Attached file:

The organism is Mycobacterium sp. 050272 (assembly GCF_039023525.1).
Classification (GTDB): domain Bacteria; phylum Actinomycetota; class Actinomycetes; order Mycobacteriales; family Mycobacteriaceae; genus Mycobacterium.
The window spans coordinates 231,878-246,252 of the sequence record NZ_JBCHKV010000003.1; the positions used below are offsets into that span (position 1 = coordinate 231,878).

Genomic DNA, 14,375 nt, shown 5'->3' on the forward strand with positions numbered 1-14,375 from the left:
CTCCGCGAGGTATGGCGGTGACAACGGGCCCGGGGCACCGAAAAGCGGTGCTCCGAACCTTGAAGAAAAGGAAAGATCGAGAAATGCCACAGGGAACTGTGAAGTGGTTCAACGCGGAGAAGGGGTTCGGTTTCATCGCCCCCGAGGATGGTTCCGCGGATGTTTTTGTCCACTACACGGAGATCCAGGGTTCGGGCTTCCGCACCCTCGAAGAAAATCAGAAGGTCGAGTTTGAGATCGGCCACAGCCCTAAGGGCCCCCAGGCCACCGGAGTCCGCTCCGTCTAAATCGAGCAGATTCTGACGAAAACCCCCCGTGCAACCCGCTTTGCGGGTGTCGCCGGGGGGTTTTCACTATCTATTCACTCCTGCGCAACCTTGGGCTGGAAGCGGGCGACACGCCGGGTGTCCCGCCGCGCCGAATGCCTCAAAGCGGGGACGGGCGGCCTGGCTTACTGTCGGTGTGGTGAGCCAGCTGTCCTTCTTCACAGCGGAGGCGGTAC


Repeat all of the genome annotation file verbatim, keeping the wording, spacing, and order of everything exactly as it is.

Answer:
The organism is Mycobacterium sp. 050272 (assembly GCF_039023525.1).
Classification (GTDB): domain Bacteria; phylum Actinomycetota; class Actinomycetes; order Mycobacteriales; family Mycobacteriaceae; genus Mycobacterium.
The window spans coordinates 231,878-246,252 of the sequence record NZ_JBCHKV010000003.1; the positions used below are offsets into that span (position 1 = coordinate 231,878).

Genomic DNA, 14,375 nt, shown 5'->3' on the forward strand with positions numbered 1-14,375 from the left:
CTCCGCGAGGTATGGCGGTGACAACGGGCCCGGGGCACCGAAAAGCGGTGCTCCGAACCTTGAAGAAAAGGAAAGATCGAGAAATGCCACAGGGAACTGTGAAGTGGTTCAACGCGGAGAAGGGGTTCGGTTTCATCGCCCCCGAGGATGGTTCCGCGGATGTTTTTGTCCACTACACGGAGATCCAGGGTTCGGGCTTCCGCACCCTCGAAGAAAATCAGAAGGTCGAGTTTGAGATCGGCCACAGCCCTAAGGGCCCCCAGGCCACCGGAGTCCGCTCCGTCTAAATCGAGCAGATTCTGACGAAAACCCCCCGTGCAACCCGCTTTGCGGGTGTCGCCGGGGGGTTTTCACTATCTATTCACTCCTGCGCAACCTTGGGCTGGAAGCGGGCGACACGCCGGGTGTCCCGCCGCGCCGAATGCCTCAAAGCGGGGACGGGCGGCCTGGCTTACTGTCGGTGTGGTGAGCCAGCTGTCCTTCTTCACAGCGGAGGCGGTAC